New COVID-19 strain that is different from UK’s ‘highly contagious’ variant is found in California 

Scientists have discovered a new coronavirus variant in California as the state continues to struggle with a rising number of cases and deaths.

The strain was first seen in Denmark but does not appear to be a more infectious one in the European country that was linked to minks and led to 17 million of the animals being culled in November.

This new variant, known as L452R, dates back to samples as early as May in The Golden State.

It has been linked to multiple outbreaks in Santa Clara County, including one in a Kaiser Permanante emergency room that sickened more than 90 and led to one death. 

It remains unclear whether the new variant is more contagious or just becoming more easily identifiable as laboratories perform genome sequencing.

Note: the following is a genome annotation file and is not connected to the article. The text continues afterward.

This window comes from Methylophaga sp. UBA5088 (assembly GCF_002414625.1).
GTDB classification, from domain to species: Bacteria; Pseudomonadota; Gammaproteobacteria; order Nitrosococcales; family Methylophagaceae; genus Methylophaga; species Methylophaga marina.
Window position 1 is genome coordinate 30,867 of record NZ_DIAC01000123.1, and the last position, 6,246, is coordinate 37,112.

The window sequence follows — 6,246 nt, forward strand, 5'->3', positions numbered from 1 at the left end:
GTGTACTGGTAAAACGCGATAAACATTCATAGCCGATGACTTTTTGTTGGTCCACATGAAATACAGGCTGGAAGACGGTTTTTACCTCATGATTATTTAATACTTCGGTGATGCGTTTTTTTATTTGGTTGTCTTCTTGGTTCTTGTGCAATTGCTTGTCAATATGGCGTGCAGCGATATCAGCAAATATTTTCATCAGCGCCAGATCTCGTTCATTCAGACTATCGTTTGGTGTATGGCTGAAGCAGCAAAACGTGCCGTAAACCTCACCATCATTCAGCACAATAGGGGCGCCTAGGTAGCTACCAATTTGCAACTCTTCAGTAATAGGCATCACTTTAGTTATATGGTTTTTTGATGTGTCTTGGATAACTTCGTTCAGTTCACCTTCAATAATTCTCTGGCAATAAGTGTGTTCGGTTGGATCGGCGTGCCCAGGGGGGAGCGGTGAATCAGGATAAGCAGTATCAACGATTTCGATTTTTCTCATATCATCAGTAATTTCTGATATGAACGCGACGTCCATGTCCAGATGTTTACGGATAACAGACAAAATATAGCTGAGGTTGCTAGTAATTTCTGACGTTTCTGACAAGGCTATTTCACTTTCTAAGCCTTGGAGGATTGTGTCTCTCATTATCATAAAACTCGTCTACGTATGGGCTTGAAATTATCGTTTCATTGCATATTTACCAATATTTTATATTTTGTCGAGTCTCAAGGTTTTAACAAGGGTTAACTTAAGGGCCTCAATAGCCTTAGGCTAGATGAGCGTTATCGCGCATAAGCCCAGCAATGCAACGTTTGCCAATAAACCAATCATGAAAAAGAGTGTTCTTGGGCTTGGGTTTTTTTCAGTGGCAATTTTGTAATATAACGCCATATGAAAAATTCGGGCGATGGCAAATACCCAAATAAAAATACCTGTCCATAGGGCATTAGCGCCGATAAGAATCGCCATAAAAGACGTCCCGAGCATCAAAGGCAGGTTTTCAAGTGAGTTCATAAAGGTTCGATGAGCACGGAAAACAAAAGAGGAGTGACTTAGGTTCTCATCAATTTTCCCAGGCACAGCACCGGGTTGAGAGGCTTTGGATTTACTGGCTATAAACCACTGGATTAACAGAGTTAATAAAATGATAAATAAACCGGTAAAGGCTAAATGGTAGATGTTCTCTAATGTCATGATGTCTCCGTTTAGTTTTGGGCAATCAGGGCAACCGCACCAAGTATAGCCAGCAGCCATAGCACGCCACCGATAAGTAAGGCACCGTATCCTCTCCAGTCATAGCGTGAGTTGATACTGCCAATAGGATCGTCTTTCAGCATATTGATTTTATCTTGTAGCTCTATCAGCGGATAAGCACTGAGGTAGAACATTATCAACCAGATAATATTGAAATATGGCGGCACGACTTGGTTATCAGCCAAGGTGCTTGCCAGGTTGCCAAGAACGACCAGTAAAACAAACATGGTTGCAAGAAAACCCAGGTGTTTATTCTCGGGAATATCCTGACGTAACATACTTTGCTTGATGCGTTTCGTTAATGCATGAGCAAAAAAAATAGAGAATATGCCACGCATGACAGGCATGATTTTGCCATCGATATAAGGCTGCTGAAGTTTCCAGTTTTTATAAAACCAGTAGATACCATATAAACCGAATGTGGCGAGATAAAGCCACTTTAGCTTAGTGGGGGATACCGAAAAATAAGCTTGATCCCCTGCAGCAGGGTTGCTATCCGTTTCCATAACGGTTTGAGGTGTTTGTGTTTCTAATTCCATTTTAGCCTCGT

The variant is also different from the highly infectious one first identified the UK that has recently been sweeping the nation.

The UK’s strain, B 1.1.7., has been identified in 18 states, according to a DailyMail.com analysis of federal and state data.

As public health officials caution that this will soon become the dominant strain in the U.S., Dr Anthony Fauci, the nation’s top infectious disease expert, says the warning should be a ‘clarion call’ for Americans to get vaccinated

A new coronavirus variant has been identified in California and has been linked to large outbreaks in Santa Clara. Pictured: Registered nurse Merri Lynn Anderson (right_ tends to her patient in a COVID-19 unit at S. Joseph Hospital in Orange, California, January 7